By the numbers: Productive KY Derby preps

The start of the 2014 Florida Derby. Photo: Coglianese Photos

Over the next few Saturdays, the pecking order of Kentucky Derby contenders will present itself in technicolor as all the significant, final prep races will be contested across the country, each the centerpiece of its track’s winter/spring meeting. The Florida, Santa Anita, Arkansas, and Louisiana Derbies, as well as the Wood Memorial, and Blue Grass Stakes represent the final stepping stones for all Derby hopefuls. Together with the UAE Derby in Dubai, they comprise the final leg of the Championship Series of the “Road to the Kentucky Derby” qualifying system.

In the series, each of these preps is worth the greatest number of qualifying points (100 to the winner), and historically they have produced virtually every male winner of the Kentucky Derby, Preakness, and Belmont Stakes in the last half century. A prediction that this year’s Derby winner will come out of one of these races is not really a prediction at all. Historically, certain preps have been more successful than others, though that balance has shifted in the 21st century.

Since the establishment of the American Graded Stakes system in 1973, the Florida Derby has been the single most influential Triple Crown prep, producing 30 Classic winners in the last 42 years, including 13 Kentucky Derby winners. Of those 13, 8 were victorious in the Gulfstream prep race. The list of past winners -- Northern Dancer, Nashua, Spectacular Bid, among others -- could fill an entire wing of the National Racing Museum and Hall of Fame. Since the Eisenhower administration, the Florida Derby has been the defining Derby prep race, and that is still the case today.

The Wood Memorial has produced 21 Classic winners over the same span, with 10 victorious in the Kentucky Derby. Its history is unmatched: 6 of the 11 horses to complete the Triple Crown prepped in the Wood. However, since 2005, when the Florida Derby was moved from mid-March to the end of the month (virtually eliminating the possibility of a horse running in both races), there has been but one Classic winner to prep in the Wood, and that was Jazil, who won the Belmont in 2006 against a weak field. In that 10-year span, no horse that ran in the Wood has even placed in the top 3 of the Derby. In fairness to the Wood, Eskenderaya (the 2010 winner) might have been the biggest Derby favorite in this century had he not been injured before the Run for the Roses. Such is life.

Keeneland’s comparably celebrated Blue Grass Stakes has been similarly affected since the Florida Derby pushed back by a fortnight. In this century, only Palace Malice and Street Sense have emerged from the prestigious Keeneland stakes to win the 2013 Belmont and 2007 Derby respectively. Most have attributed to the Blue Grass’ dry spell in recent years to the switch to a synthetic surface in 2007, but given the similar fall of the Wood Memorial, it’s fair to associate its lack of Triple Crown results more with the Florida Derby move, especially given that more than half of the 17 Classic winners produced by the Blue Grass from 1973-2005 had previously run in the Gulfstream prep. Fountain of Youth - Florida Derby - Blue Grass was a typical path to Louisville.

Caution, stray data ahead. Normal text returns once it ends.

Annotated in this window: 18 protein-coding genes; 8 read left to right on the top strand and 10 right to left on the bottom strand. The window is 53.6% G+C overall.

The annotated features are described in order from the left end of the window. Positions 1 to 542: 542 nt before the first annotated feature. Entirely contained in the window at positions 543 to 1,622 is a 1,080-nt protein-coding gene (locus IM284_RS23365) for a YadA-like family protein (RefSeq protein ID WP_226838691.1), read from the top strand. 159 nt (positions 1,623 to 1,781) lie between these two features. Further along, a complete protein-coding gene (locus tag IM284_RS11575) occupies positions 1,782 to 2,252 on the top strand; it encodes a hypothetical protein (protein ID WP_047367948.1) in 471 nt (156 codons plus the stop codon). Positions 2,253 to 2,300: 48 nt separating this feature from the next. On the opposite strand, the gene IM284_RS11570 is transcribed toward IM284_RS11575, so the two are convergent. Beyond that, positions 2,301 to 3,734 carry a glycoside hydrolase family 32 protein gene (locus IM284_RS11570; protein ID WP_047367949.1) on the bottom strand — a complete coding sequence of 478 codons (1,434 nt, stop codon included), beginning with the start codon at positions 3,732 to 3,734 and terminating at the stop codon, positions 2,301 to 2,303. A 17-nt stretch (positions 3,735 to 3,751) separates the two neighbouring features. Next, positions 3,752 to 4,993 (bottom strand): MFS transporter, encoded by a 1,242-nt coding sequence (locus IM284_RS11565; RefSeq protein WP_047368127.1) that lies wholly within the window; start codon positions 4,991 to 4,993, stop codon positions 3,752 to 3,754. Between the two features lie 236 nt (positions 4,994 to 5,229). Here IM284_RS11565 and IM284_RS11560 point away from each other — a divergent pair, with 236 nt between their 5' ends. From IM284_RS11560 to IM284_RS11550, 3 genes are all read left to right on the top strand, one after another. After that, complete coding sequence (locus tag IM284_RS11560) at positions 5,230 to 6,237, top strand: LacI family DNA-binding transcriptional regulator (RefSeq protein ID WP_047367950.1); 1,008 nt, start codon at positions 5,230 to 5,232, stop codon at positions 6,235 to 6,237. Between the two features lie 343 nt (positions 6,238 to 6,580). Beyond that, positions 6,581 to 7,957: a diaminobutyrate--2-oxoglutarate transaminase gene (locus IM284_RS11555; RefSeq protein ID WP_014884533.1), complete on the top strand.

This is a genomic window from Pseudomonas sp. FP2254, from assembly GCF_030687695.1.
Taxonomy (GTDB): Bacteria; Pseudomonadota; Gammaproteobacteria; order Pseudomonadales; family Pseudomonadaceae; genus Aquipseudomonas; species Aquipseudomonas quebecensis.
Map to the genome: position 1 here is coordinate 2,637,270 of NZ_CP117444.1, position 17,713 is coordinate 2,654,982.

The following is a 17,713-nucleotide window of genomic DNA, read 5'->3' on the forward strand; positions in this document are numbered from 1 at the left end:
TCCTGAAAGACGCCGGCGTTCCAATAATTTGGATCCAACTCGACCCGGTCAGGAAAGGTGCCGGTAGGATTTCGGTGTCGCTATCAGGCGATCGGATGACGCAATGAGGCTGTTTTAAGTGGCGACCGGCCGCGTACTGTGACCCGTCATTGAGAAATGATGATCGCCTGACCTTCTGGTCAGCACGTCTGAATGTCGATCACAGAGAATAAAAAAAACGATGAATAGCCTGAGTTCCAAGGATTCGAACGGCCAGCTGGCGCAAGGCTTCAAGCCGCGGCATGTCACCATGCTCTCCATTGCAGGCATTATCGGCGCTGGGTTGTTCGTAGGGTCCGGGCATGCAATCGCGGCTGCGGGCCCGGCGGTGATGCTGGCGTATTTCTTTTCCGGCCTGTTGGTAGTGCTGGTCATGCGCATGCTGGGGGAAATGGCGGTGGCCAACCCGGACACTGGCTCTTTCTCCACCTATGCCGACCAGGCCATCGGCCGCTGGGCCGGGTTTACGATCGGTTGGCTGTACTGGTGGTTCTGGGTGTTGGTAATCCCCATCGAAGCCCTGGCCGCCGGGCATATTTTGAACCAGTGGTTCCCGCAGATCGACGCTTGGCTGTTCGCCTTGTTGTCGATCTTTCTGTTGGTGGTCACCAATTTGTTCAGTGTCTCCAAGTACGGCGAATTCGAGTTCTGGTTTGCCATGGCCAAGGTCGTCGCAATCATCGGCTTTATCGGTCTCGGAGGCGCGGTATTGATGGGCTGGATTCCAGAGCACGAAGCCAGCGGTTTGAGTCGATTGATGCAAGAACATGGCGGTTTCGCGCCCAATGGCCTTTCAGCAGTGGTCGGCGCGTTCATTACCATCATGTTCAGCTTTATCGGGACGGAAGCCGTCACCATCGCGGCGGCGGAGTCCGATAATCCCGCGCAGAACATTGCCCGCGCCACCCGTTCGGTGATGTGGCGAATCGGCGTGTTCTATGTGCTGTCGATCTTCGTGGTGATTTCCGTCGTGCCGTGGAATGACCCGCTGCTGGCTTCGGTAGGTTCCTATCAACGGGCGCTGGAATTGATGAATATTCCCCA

Operating on its own plane, with warmth and sunshine to keep its Derby prospects from fleeing, the Santa Anita Derby has been nearly as consistent as the Florida Derby in creating Triple Crown podium finishes. Twenty seven Classic winners prepped in the Santa Anita Derby, including 10 who won the Kentucky Derby. Interestingly, Santa Anita has given us the highest number of two-thirds Triple Crown winners since Affirmed (who also prepped in SoCal) last swept all three races in 1978; this is most likely coincidence, though all of those almost-Crowns included a Preakness win, and there’s something not entirely coincidental about the success of California-based horses in the Preakness over the tight-bended, speed-favoring Pimlico surface. At the same time, it should be noted that the California horses who do so well in the Derby and especially the Preakness, haven’t fared nearly as well in the Belmont, with only five winners since 1973 (that list includes Hall of Famers Point Given, A.P. Indy, and the aforementioned Affirmed); Big Sandy can be a tough adjustment for those horses used to the lightning-fast dirt surface at Santa Anita, which at times can be confused for the nearby 210 Freeway.